Defendant, in its answer, presented three counterclaims totalling $2,363,508.04, plus interest. The first counterclaim alleges that there is an outstanding and unrecouped balance of $2,022,279.23, representing the excess of progress payment funds received by plaintiff from defendant over the amount properly credited to plaintiff for delivered items and inventory sold. The second counterclaim alleges that plaintiff owes defendant $300,716.26, the amount by which UFC "was overpaid as a result of the excise tax exemption which was effective after the tax inclusive date established by the contract." The third counterclaim, for $40,512.55, was based on plaintiff's alleged failure to meet its obligations under the Warranty Clause of the contract and the resultant cost to defendant to make repairs in delivered vehicles.
The counterclaims were not raised administratively nor were they briefed in defendant's motion for summary judgment. The trial judge dismissed the counterclaims, apparently because he felt that defendant had abandoned the claims. We do not think the defendant intended to abandon the counterclaims, but rather was postponing the claims pending the resolution of the merits of the termination action.
Defendant had filed suit in the United States District Court for the Northern District of Ohio, Civil Action No. C 71-303, pursuant to the False Claims Act, 31 U.S.C. § 231-235 to recover amounts owed due to fraudulent progress payment vouchers, the subject matter of the first counterclaim. It is unfortunate that defendant did not file the False Claims suit in this court as a counterclaim so that we could adjudicate the matter with an understanding of the entire circumstances of this case. However, defendant is not required to file its False Claims action in this court. It is interesting that 28 U.S.C. § 1500 provides that the Court of Claims does not have jurisdiction of any claim which the plaintiff has pending in another court. In Frantz Equipment Co. v. United States, 98 F. Supp. 579, 120 Ct.Cl. 312 (1951), the court held that where the plaintiff had filed a petition in this court based on the same subject matter as a counterclaim in the United States District Court for the Eastern District of Pennsylvania, suit was barred by 28 U.S.C. § 1500. The provision was intended to bar duplicate suits against the Government and therefore does not apply when the Government, a defendant in this court, files suit in another Federal court. We held in Frantz Equipment Co. v. United States, 105 F. Supp. 490, 496, 122 Ct.Cl. 622, 631 (1952), that the defendant does not lose its right to assert a counterclaim in this court because it filed suit in a District Court based on the same cause of action.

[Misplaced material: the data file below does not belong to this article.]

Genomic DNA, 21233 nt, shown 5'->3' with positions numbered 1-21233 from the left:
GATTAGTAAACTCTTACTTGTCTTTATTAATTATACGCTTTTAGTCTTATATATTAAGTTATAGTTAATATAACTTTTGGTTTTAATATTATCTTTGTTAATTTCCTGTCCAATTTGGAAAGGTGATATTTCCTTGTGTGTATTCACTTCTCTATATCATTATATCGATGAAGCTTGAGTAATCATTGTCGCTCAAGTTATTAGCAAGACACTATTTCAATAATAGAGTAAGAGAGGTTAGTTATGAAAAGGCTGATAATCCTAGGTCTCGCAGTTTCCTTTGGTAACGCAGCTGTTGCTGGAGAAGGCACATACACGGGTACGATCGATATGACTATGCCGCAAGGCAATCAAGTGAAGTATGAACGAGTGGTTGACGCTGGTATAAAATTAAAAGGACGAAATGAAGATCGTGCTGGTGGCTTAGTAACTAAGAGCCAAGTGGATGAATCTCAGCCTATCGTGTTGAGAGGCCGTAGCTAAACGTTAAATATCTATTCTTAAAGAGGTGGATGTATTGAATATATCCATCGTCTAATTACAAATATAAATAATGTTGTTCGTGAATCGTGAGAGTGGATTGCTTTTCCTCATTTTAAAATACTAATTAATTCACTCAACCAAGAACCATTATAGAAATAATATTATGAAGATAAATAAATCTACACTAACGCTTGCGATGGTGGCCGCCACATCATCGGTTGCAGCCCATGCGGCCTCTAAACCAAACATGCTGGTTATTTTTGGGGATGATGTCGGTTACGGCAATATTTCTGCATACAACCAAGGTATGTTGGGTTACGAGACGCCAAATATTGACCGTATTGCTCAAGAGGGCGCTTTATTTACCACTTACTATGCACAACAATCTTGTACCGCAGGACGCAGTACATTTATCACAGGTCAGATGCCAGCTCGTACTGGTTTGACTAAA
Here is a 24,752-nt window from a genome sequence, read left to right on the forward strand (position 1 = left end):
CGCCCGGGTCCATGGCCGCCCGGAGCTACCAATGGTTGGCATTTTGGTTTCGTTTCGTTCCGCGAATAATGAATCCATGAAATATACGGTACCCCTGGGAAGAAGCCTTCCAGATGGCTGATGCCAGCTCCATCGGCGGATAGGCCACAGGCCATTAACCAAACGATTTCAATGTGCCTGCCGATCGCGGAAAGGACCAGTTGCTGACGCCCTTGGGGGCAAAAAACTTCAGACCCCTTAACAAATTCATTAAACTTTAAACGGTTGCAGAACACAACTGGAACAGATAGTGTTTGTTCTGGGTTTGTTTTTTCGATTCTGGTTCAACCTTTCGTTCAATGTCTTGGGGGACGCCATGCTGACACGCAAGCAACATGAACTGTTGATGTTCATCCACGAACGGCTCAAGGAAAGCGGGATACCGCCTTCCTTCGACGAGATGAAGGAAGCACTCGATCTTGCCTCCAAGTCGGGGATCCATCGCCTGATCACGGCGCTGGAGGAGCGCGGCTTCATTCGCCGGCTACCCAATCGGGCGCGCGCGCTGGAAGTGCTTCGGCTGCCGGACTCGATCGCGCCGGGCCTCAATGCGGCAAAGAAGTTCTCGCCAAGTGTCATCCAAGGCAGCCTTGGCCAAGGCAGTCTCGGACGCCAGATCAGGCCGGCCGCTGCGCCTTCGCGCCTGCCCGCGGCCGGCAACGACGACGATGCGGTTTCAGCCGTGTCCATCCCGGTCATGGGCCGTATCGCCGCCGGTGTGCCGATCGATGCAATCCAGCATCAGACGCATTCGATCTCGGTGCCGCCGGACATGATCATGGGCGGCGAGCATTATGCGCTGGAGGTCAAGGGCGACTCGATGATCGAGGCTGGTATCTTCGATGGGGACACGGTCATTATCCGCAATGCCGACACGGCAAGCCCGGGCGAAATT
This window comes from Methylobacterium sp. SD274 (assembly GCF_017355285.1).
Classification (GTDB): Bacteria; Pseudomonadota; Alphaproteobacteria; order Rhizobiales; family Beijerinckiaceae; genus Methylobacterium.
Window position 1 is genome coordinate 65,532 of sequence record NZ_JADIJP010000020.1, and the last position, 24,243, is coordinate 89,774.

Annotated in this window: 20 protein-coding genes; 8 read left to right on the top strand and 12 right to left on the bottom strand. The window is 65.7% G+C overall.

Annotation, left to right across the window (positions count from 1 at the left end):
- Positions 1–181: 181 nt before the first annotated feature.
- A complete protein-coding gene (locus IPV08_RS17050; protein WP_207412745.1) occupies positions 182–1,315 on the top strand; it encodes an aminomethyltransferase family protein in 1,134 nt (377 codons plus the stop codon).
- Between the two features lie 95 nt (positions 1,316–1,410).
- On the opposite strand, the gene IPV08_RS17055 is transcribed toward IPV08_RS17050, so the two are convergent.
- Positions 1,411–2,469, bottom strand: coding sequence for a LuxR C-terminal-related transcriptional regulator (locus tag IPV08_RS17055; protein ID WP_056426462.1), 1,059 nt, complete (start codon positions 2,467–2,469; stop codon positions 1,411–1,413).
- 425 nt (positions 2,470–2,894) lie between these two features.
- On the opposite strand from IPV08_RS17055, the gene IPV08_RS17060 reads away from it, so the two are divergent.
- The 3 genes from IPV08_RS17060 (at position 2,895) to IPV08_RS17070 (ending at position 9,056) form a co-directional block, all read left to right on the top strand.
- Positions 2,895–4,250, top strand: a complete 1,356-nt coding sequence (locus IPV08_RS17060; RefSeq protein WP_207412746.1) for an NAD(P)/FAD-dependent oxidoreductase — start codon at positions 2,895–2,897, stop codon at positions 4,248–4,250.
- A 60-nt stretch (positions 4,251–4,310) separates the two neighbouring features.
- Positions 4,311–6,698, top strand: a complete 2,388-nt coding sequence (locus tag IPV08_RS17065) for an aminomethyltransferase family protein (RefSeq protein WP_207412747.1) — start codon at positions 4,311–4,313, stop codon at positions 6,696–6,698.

We do not think that the trial judge's dismissal of the first counterclaim was appropriate, since the Ohio suit was still pending at that time. A stipulation of compromise was filed in the District Court on May 4, 1976, dismissing the claims brought pursuant to the False Claims Act with prejudice. Defendant's claim that plaintiff received excess progress payment funds was dismissed without prejudice to the Government's right to raise the claim in this court or elsewhere without regard to the statute of limitations. We now have to determine whether plaintiff did in fact receive an excess of progress payment funds over the amount properly credited to plaintiff for delivered items and inventory sold. Since the compromise agreement was specifically without prejudice to the suit here, we should determine whether defendant is entitled to any relief. However, there has not been any hearing or fact finding of any kind on this issue in this court. Moreover, in view of the fact that neither the contracting officer nor the GSA Board of Contract Appeals has considered the merits of defendant's counterclaims we are remanding the counterclaim to the GSA, such officers or agencies as may be appropriate for administrative processing.
In defendant's request for review of the trial judge's decision, it asserts that the second and third counterclaims are redressable administratively and should be remanded to an administrative tribunal. Defendant argued that it did not pursue its administrative remedies on them pending a final outcome on the merits of the default termination. There has not been any determination as to the merits of the counterclaims. See, Nager Elec. Co. v. United States, 442 F.2d 936, 194 Ct.Cl. 835 (1971). Defendant did not pursue its claims below because it was defending the propriety of the default termination, a preliminary or threshold question. We are not granting summary judgment on the second and third counterclaims but instead remand along with defendant's first counterclaim to the GSA, for administrative processing. Martin Lane Co. v. United States, 432 F.2d 1013, 193 Ct.Cl. 203 (1970), does not apply.
In conclusion, we hold that plaintiff's contract was properly terminated for failure to make progress. Accordingly, plaintiff is not entitled to recover on its claims, plaintiff's motion for summary judgment is denied and defendant's motion for summary judgment is granted. The dismissal of plaintiff's petition will await final action on defendant's counterclaims. Further proceedings in this court are stayed for six months and we remand the case to the General Services Administration, such officers or agencies as may be appropriate, pursuant to Pub.L. 92-415, 86 Stat. 652, and the court's Rule 149(b), to determine the merits of all three of defendant's counterclaims. Defendant's counsel is instructed to advise the court of the status of the proceedings at 90-day intervals, pursuant to Rule 149(f).